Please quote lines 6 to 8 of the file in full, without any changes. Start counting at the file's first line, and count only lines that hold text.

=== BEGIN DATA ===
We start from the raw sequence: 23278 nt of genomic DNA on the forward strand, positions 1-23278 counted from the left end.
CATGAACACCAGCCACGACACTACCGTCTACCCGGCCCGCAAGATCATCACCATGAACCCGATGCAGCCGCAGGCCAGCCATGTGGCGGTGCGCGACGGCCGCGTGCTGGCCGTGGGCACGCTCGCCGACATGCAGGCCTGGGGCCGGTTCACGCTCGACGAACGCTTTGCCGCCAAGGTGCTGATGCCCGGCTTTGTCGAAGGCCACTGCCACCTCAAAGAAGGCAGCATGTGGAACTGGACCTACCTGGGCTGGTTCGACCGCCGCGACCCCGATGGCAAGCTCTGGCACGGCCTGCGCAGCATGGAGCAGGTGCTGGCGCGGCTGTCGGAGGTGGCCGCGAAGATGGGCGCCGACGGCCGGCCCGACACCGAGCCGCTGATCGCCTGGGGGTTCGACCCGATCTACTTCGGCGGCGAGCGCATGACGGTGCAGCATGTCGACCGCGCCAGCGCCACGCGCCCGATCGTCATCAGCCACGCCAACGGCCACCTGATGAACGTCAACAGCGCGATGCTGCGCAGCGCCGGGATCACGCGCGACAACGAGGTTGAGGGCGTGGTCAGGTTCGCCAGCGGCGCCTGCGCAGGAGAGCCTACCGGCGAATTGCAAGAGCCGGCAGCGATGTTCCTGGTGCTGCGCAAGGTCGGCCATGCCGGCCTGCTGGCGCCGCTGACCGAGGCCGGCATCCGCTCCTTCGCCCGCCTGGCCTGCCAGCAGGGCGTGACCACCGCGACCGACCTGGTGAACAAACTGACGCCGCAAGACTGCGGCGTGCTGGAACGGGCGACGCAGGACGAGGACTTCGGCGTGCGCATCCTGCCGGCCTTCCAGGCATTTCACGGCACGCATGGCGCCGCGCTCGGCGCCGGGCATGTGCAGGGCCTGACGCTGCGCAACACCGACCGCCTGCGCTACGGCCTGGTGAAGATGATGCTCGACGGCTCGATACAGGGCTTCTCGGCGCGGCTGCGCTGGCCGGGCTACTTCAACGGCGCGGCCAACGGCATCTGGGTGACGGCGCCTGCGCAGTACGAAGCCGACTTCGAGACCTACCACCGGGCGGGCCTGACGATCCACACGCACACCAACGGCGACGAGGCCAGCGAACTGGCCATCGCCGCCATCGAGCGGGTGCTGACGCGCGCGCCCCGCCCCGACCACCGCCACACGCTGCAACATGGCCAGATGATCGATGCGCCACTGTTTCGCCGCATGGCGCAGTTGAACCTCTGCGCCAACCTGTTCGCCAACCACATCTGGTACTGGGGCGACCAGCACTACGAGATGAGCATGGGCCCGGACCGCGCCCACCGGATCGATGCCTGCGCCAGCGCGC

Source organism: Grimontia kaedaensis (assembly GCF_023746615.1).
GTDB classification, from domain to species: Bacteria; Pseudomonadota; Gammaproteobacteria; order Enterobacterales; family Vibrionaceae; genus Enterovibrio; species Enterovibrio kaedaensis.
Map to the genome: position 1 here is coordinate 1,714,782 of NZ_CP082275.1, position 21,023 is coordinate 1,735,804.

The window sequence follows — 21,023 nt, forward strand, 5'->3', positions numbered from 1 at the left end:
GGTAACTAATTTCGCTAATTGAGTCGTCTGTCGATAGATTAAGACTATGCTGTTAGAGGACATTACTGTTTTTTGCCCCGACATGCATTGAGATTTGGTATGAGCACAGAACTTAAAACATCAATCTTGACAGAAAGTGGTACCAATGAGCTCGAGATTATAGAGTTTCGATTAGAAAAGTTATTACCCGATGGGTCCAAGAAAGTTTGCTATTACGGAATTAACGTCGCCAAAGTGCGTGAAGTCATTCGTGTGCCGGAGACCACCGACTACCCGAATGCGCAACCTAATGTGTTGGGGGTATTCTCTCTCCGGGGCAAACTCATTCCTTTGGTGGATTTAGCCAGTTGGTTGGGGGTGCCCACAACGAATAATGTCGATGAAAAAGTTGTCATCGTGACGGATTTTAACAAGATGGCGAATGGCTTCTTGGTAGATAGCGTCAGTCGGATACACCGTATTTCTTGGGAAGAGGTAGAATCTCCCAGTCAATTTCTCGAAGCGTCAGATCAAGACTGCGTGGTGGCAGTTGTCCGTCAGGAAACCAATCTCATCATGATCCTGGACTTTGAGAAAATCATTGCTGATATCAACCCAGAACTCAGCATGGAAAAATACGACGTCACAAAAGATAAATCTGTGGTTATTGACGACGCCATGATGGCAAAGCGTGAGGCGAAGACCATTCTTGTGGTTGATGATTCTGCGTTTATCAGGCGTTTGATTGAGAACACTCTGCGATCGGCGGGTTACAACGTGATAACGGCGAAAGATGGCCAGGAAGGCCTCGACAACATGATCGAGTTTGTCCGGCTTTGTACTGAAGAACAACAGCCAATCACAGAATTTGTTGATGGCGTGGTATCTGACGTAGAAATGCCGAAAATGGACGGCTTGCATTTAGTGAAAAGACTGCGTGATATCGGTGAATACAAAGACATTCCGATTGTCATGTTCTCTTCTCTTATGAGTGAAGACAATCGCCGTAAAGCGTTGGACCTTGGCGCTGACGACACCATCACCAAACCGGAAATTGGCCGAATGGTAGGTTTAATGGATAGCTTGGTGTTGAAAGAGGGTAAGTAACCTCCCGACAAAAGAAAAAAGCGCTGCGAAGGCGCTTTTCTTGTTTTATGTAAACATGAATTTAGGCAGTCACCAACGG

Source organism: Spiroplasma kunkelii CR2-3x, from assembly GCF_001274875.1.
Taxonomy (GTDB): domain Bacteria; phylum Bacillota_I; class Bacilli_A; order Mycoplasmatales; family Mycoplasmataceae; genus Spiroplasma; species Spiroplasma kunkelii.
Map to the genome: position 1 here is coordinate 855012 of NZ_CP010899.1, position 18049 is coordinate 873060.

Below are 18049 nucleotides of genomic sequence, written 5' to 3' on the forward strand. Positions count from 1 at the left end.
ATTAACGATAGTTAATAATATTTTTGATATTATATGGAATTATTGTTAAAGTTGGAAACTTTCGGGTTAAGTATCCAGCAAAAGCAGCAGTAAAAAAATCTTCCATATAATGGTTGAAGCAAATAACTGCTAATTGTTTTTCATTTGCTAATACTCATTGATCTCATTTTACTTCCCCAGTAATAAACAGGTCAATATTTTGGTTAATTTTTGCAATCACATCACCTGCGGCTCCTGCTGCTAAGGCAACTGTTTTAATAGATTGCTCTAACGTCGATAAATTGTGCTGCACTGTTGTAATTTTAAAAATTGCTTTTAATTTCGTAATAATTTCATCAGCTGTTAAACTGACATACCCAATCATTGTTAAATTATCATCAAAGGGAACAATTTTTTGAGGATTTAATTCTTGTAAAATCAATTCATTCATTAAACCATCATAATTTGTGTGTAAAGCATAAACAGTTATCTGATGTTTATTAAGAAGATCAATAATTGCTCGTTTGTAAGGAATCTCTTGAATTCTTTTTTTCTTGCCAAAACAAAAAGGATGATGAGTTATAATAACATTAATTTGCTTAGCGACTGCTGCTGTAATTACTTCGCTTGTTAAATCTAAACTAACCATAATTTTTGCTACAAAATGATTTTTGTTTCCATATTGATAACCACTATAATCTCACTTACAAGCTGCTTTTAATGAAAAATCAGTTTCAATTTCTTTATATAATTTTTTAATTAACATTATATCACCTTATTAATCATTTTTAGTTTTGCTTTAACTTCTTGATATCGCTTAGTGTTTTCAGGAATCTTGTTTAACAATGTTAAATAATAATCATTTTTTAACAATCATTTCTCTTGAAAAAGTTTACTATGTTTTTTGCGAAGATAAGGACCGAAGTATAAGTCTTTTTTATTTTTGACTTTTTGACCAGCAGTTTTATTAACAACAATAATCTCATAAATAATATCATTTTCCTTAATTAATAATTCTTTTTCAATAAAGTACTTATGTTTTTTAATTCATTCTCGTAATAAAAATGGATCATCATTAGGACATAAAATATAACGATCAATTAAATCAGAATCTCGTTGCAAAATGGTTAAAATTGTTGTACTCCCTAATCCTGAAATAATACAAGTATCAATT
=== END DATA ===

The window sequence follows — 21,023 nt, forward strand, 5'->3', positions numbered from 1 at the left end:
GGTAACTAATTTCGCTAATTGAGTCGTCTGTCGATAGATTAAGACTATGCTGTTAGAGGACATTACTGTTTTTTGCCCCGACATGCATTGAGATTTGGTATGAGCACAGAACTTAAAACATCAATCTTGACAGAAAGTGGTACCAATGAGCTCGAGATTATAGAGTTTCGATTAGAAAAGTTATTACCCGATGGGTCCAAGAAAGTTTGCTATTACGGAATTAACGTCGCCAAAGTGCGTGAAGTCATTCGTGTGCCGGAGACCACCGACTACCCGAATGCGCAACCTAATGTGTTGGGGGTATTCTCTCTCCGGGGCAAACTCATTCCTTTGGTGGATTTAGCCAGTTGGTTGGGGGTGCCCACAACGAATAATGTCGATGAAAAAGTTGTCATCGTGACGGATTTTAACAAGATGGCGAATGGCTTCTTGGTAGATAGCGTCAGTCGGATACACCGTATTTCTTGGGAAGAGGTAGAATCTCCCAGTCAATTTCTCGAAGCGTCAGATCAAGACTGCGTGGTGGCAGTTGTCCGTCAGGAAACCAATCTCATCATGATCCTGGACTTTGAGAAAATCATTGCTGATATCAACCCAGAACTCAGCATGGAAAAATACGACGTCACAAAAGATAAATCTGTGGTTATTGACGACGCCATGATGGCAAAGCGTGAGGCGAAGACCATTCTTGTGGTTGATGATTCTGCGTTTATCAGGCGTTTGATTGAGAACACTCTGCGATCGGCGGGTTACAACGTGATAACGGCGAAAGATGGCCAGGAAGGCCTCGACAACATGATCGAGTTTGTCCGGCTTTGTACTGAAGAACAACAGCCAATCACAGAATTTGTTGATGGCGTGGTATCTGACGTAGAAATGCCGAAAATGGACGGCTTGCATTTAGTGAAAAGACTGCGTGATATCGGTGAATACAAAGACATTCCGATTGTCATGTTCTCTTCTCTTATGAGTGAAGACAATCGCCGTAAAGCGTTGGACCTTGGCGCTGACGACACCATCACCAAACCGGAAATTGGCCGAATGGTAGGTTTAATGGATAGCTTGGTGTTGAAAGAGGGTAAGTAACCTCCCGACAAAAGAAAAAAGCGCTGCGAAGGCGCTTTTCTTGTTTTATGTAAACATGAATTTAGGCAGTCACCAACGG

Source organism: Spiroplasma kunkelii CR2-3x, from assembly GCF_001274875.1.